Acupressure is not a diluted version of acupuncture, as some people mistakenly believe, and has the advantage of providing non-invasive treatment.
This was one of the messages from CSP fellow John Cross at the Acupuncture Association of Chartered Physiotherapists (AACP) annual conference in Reading on 19 May.
Mr Cross, a retired physiotherapist who has used acupressure for almost 40 years, was the first chartered physio to become a registered acupuncturist.
During his presentation, which focused on the use of clinical acupressure for neurological conditions, Mr Cross said: ‘Why do we use acupressure? Because it’s non-invasive, which is great for patients and also, sometimes, for practitioners – because not all of us like needles.
‘Also, I found that acupressure allows you to have a greater rapport and oneness with your client, because you receive constant feedback and confirmation about how the treatment progressing.
‘Patients tend to relax more easily and it allows you to teach self-help procedures, which you can show them after a session and which they can use between treatments.’
Mr Cross said there were many types of acupressure, and shared his theory that acupressure and reflexology are synonymous, citing examples of their similarity.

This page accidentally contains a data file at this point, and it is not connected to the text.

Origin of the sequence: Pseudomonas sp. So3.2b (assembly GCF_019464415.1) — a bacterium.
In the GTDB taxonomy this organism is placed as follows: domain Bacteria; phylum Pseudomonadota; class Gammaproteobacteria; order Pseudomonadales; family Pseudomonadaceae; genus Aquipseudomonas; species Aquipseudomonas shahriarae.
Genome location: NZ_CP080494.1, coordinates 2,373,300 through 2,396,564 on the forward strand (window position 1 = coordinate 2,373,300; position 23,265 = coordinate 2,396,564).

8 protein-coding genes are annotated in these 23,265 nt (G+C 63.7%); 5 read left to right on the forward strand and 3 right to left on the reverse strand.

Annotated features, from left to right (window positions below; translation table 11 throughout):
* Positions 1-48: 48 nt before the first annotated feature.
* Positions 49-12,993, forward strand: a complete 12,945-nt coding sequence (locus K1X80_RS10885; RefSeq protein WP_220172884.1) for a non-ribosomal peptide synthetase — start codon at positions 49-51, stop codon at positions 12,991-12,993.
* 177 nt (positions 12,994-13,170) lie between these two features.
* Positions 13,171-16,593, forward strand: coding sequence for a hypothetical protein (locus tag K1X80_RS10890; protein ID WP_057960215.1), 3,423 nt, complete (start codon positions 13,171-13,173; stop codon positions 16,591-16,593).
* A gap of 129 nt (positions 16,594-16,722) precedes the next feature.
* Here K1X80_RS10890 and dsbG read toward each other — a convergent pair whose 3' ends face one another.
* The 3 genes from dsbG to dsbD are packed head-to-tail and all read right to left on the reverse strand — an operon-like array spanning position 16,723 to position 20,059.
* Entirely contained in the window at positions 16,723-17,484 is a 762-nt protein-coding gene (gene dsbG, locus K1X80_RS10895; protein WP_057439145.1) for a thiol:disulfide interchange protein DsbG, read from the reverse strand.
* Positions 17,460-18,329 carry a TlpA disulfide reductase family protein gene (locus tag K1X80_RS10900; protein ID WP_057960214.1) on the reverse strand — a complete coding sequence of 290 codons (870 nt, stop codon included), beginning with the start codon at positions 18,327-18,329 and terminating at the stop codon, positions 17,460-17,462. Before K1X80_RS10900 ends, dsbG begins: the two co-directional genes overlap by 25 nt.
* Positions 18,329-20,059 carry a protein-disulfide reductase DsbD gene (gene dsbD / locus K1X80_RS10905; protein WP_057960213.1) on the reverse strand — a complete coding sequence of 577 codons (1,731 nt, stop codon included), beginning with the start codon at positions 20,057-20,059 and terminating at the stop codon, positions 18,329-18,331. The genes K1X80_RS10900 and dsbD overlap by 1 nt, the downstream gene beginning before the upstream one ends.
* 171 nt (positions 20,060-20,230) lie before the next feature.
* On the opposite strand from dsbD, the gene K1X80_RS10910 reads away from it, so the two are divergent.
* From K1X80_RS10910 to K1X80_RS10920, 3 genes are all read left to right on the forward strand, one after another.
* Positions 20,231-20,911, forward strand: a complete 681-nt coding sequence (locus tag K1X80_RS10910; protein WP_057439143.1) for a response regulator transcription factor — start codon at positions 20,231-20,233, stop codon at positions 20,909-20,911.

‘Every acupressure-point on the body is a reflex of something. A reflex is a reflected point or pathway, and every reflex point can be touched, massaged or needled.
‘And there is a misconception that reflexology is just concerned with the feet and hands. Reflex points and areas are all over the body, not just on the feet and hands.’
He described how therapists could use acupressure and reflexology to ease symptoms associated with neurological conditions, including stress, thermal imbalance, flaccidity, spasms, fatigue, incoordination and pain.
With the aid of pictures, he showed delegates relevant acupressure points and described their therapeutic uses.
Mr Cross also highlighted how the spine, brain, cranial nerves and autonomic nervous system are thought, by some cultures and branches of traditional medicine, to be 'reflected' on other regions of the body.
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